Zimbabwe Electricity Supply Authority (ZESA) board Chair Dr Sydney Gata’s leadership skills have rubbed off his management in Bulawayo which is over confident of reversing a colonial Electricity “breaker system” in Mzilikazi suburb which is limited and has Short-changed Africans for over half a century with Zesa declaring, by 2023 everyone will be having a prepaid Electricity metre.During the week, Zimbabwe Electricity Transmission ZETDC senior management visited Bulawayo to map how the roll out of the project would be conducted.
Gata’s local Bulawayo management visited houses in Mzilikazi suburb where they observed how the colonial system had designed the electricity connection to short-change Africans.
It was observed that some housing units were designed to have 2,5 to 5 amps which is only enough power to switch on lights and not power significant home appliances.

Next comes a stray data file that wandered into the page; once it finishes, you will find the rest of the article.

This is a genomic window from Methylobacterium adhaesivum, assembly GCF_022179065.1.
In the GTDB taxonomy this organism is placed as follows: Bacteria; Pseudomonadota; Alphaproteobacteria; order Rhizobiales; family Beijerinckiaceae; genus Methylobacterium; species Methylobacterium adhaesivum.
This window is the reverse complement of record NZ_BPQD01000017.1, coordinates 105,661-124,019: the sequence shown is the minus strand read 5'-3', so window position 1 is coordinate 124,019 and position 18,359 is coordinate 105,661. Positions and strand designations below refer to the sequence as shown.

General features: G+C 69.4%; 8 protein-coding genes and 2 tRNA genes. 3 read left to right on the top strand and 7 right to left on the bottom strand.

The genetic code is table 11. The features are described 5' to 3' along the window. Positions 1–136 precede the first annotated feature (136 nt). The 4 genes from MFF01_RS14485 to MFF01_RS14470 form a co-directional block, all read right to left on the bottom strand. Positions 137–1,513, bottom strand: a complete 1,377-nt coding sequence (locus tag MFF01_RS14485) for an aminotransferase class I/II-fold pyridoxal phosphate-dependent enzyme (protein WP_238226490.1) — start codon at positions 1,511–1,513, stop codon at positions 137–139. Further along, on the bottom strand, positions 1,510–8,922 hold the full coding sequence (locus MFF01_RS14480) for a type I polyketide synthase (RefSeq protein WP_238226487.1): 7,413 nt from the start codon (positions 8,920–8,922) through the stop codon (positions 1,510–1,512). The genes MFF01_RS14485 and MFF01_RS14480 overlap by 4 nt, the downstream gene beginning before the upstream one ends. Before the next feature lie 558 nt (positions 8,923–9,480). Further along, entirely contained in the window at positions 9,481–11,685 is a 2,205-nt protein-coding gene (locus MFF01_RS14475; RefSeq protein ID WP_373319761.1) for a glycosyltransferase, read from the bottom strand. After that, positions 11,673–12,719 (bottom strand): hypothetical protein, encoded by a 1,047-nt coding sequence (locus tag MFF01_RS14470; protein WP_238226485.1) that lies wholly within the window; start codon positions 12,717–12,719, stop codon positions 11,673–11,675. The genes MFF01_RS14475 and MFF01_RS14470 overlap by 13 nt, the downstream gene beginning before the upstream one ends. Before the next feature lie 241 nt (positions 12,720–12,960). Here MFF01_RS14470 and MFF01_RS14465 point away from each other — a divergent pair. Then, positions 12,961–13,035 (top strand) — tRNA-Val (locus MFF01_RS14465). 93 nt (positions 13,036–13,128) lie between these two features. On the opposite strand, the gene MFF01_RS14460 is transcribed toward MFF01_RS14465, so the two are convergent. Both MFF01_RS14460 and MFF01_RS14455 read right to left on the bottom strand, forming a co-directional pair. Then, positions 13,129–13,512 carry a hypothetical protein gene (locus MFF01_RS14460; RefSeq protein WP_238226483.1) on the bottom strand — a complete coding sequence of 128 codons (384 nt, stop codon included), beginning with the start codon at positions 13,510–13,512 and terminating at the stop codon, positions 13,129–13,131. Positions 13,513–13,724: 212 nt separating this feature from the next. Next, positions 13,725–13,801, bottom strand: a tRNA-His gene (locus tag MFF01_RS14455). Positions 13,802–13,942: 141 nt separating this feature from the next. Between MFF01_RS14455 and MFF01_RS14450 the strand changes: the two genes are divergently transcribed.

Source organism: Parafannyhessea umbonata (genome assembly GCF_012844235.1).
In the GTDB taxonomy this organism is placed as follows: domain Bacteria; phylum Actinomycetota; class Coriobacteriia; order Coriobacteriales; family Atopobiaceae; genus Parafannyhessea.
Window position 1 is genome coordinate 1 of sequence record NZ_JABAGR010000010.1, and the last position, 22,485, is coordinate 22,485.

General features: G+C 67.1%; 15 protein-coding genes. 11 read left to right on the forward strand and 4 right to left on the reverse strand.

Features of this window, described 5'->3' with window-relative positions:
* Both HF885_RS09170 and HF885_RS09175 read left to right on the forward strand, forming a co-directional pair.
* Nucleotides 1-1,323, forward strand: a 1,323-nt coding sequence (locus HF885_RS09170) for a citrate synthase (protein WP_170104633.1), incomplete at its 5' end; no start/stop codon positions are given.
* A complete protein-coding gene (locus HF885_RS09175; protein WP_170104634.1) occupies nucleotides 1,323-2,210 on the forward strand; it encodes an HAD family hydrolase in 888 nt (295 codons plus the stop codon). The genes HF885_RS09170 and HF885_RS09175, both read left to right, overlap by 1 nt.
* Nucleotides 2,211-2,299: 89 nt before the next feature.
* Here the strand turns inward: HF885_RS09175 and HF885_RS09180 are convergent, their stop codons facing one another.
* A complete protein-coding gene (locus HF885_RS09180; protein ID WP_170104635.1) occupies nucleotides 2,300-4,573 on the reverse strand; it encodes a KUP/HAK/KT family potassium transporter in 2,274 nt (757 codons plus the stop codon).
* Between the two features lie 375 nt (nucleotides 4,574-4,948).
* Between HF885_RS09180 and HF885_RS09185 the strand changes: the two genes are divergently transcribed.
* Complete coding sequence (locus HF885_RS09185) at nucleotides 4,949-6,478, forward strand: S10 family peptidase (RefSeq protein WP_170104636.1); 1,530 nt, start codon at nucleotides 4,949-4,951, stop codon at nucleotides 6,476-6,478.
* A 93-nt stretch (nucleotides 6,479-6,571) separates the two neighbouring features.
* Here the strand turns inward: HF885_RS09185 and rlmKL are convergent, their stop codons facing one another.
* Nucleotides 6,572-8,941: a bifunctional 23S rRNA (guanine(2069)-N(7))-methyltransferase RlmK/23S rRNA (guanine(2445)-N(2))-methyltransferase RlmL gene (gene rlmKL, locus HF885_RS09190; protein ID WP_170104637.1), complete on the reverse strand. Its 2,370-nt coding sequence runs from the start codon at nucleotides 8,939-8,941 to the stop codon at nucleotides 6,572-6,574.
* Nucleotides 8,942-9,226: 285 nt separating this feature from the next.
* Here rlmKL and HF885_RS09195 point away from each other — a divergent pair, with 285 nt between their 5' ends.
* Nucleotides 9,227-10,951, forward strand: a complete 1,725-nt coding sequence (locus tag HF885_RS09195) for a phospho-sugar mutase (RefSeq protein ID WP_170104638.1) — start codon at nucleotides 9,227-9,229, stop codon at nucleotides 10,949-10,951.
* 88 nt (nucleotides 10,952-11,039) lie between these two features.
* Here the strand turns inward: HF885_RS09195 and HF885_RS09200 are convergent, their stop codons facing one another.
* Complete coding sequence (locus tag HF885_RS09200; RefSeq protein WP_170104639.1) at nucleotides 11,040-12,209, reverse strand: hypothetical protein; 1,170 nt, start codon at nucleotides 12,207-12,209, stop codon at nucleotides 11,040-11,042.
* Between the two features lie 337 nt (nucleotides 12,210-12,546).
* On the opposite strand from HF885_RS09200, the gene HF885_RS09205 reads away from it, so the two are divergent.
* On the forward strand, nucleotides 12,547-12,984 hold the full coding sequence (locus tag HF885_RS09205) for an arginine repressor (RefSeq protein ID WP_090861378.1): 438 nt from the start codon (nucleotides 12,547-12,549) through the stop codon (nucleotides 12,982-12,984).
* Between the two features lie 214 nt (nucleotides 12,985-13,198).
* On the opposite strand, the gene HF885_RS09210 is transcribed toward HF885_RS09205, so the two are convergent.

But due to malfunctioning old breakers, some residents were now accessing more power which they are not paying for with many others experiencing the opposite, having power which cannot even switch on an electric kettle, let alone incapable of switching on a mere heater in this cold winter and and the past over seven decades of winters. Most Mzilikazi households you cannot afford to switch one plate of your stove to the maximum six, or the whole house will black out after such colonial Electricity breakers disconnect.
In an interview, ZETDC revenue assurance manager, who is also the smart and prepayment meter project manager, Engineer Wilfred Shereni said the power utility has set an ambitious plan that will result in every power consumer using the prepaid scheme by next year.
“We want to migrate all remaining post-paid customers and load limited customers to prepaid.
“In terms of numbers, we are looking up to close to 100 000 customers still on postpaid and load limit customers who are mainly in Harare and Bulawayo,” said Eng Shereni.
“Why in those two cities? Because traditionally customers in the western suburbs or high-density suburbs, like Mbare, Mufakose, Mzilikazi, Makokoba where the capacity which those customers could take was 2,5 to 5 amps and they were looped connections.”